It’s that old wives tale, Prevention Is Better Than The Cure; and these wise words couldn’t be more apt when it comes to preventing your horse from getting mud fever.
Mud fever refers to a large number of skin conditions your horse can get in wet and muddy conditions. The correct term for this is Pastern Dermatitis which is a variety of bacteria which thrives in these conditions.
The signs are very distinctive with matted areas of skin showing scabs (crusty) with abnormal skin growth underneath. There is often discharge between the skin and the scab.
Your horse may also show a reluctance to put pressure on the affected limb which may also show a swelling.
It’s important that you identify the sort of mud fever you are dealing with, so you can administer the correct treatment. If you suspect your horse may have Mud Fever we highly recommend you speak to your vet as soon as you can.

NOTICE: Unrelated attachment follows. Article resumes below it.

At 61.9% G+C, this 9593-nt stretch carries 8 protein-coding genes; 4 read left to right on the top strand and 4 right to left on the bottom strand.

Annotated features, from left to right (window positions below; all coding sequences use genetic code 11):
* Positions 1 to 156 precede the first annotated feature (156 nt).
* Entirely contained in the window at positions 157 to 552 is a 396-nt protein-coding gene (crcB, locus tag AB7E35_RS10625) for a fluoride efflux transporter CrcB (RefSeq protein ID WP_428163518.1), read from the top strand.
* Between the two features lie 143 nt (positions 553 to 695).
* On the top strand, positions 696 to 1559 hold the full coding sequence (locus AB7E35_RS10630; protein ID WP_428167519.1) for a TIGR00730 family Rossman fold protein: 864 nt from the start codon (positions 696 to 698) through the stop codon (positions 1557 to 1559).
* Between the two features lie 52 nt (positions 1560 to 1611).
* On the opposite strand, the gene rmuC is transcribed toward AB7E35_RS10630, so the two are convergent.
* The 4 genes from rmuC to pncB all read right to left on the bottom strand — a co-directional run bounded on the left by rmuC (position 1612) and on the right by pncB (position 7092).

New advice to treat mud fever is to get the infected leg/s dry as soon as possible, keeping them dry until they have fully healed.
If there is any mud, wait until this has dried completely before removing and try and remove the scab/s where possible. Apply the treatment cream to the wound or on any scabs which cannot be removed, this will help soften the scab for removal.
Do not allow your horse’s legs to get wet until the wound/s have fully healed.
If you have any questions please do not hesitate to get in touch with on of our equestrian specialists who will be happy to answer any questions you may have.
Athena is our Equine specialist, who has been riding and competing (predominantly in show jumping) since the age of 6 years old.
She also has a diploma in Equine management and has 3 horses of her own.
Can’t find what you’re looking for?